Two games into the Kansas City Chiefs' 2014 season, Jamaal Charles and the running back unit were dealt an early blow.
With nine and a half minutes to go in the first quarter against the Denver Broncos in Week 2, quarterback Alex Smith handed the ball off to the two-time All-Pro running back.
After gaining just a yard, Charles was tackled to the ground and then limped off to the sideline. He had suffered an ankle injury that would keep him out of the rest of the game, and Knile Davis received the call as the next man up.
Now the primary running back, Davis carried the ball 22 times for a respectable 79 yards and two touchdowns the rest of the way in the Chiefs' 24-17 loss.
As Charles' injury would keep him out the next week against Miami, head coach Andy Reid was asked by reporters during the week whether or not he believed Davis was up for the challenge of starting.
"If it's work ethic that determines that and want to, I would tell you yes," Reid said. "Nobody has spent more time in the offseason than him working in the weight room, working on scheme and learning [than Davis]. He's a mature second-year player.
"I think everybody has confidence that he can step in and do a good job there."
Without its best player in Charles, the depth of the running back unit proved Reid right and was very good for the Chiefs early on in the season when they needed it.
Knile Davis ran the ball 54 times for 211 yards rushing and three touchdowns during the stretch Charles missed, and solely against Miami, Cyrus Gray and Joe McKnight had the best games of their respective seasons and possibly their careers.
McKnight, who entered the Miami game having never scored an offensive touchdown, caught six passes from Smith for 64 yards receiving and two of them. Gray, in the same situation as McKnight, also scored the first touchdown of his career while picking up 18 yards rushing in his four carries.
McKnight's season came to an end during the practice following Miami due to a ruptured Achilles tendon, and Gray, who wouldn't receive another carry all year upon Charles' return the following game, tore his ACL in Week 10 against Buffalo.
Charles returned in full health in Week 4 for the Chiefs' Monday Night Football matchup against the New England Patriots. In his first game back, he split carries with Davis, and the two combined for 199 yards on the ground.
Charles scored three total touchdowns in the 41-14 blowout win, and the game began a period of high efficiency for the seven-year veteran. He recorded at least 78 yards rushing seven times during the next eight games for an average of 5.24 yards per carry.
The biggest games of the year for Charles occurred in Week 6 and Week 10.
Needing exactly 16 yards to break the Chiefs' franchise record in career yards rushing, Charles got just that by running for a 16-yard touchdown in Week 6 against the Chargers.
Four games later in Week 10, he erupted for 159 yards on 20 carries and two touchdowns against the Seattle Seahawks, marking the only time he would exceed 100 yards rushing the entire season.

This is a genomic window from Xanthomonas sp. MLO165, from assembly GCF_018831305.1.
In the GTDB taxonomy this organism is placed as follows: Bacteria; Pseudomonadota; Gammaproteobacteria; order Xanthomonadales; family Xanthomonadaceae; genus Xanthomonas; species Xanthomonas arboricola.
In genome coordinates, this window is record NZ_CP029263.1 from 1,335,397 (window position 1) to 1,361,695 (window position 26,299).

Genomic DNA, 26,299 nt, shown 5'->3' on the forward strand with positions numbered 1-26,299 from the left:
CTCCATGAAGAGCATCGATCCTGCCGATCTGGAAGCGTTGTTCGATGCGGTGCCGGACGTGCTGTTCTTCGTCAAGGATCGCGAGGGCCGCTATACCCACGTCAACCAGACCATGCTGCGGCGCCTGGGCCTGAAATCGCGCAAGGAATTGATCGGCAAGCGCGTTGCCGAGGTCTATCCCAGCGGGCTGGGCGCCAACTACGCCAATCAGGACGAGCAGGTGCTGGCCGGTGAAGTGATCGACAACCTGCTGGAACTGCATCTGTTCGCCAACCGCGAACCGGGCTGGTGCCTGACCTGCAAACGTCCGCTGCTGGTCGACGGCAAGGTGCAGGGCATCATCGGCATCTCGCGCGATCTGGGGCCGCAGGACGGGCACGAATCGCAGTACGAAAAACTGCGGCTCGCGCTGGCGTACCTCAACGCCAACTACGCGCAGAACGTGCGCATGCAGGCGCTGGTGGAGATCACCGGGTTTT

"I'm not saying there was any challenge there for him because he's Jamaal Charles," Reid said after the game. "He's a good football player and he keeps producing every week and he's done it for a number of years. He's a special player, very special player."
Charles' success rushing the ball in 2014 was once again due in part to fullback Anthony Sherman, who blocked for him and for the second year in a row, earned Pro Football Focus' highest overall fullback rating.
Against San Diego in Week 6, Sherman scored the second touchdown of his career off of a screen pass.
Sherman, only relying on plays from special teams, also tied for second in the league with four forced fumbles, an unheard of feat for a player who didn't play a defensive snap all season.
Rookie De'Anthony Thomas, who did most of his damage with pass receptions and punt returns, finished the year with 113 yards rushing on 14 attempts, primarily on end-arounds and jet sweeps.
Thomas' lone offensive touchdown came as a result of a short Smith lateral pass ruled a rush.
Throughout the season, the Chiefs' running back contingent demonstrated that it could absolutely be the team's most talented unit.
In a year that no Chiefs wide receiver recorded a touchdown receiving, the running backs had nine, and led by Charles' 1,033 yards on the ground, they averaged 119.9 per game as a team, a mark that placed them at 10th in the NFL.
Charles' 14 total touchdowns in 2014 ranked him third in the league, only behind Marshawn Lynch and Dez Bryant, and his 33 touchdowns over the past two years is the most in the NFL.
"He enjoys the game," Chiefs general manager John Dorsey said of Charles on breakup day. "He likes to come to work every day, and you can't have enough of those guys on your team."
As the Chiefs set their focus on 2015, Charles, who has not been afraid to mention the Hall of Fame in the past, will look to stay on pace for it as the young depth at the position continue to learn from one of the game's greatest of all time.
Highlights from the Kansas City Chiefs' running backs in 2014.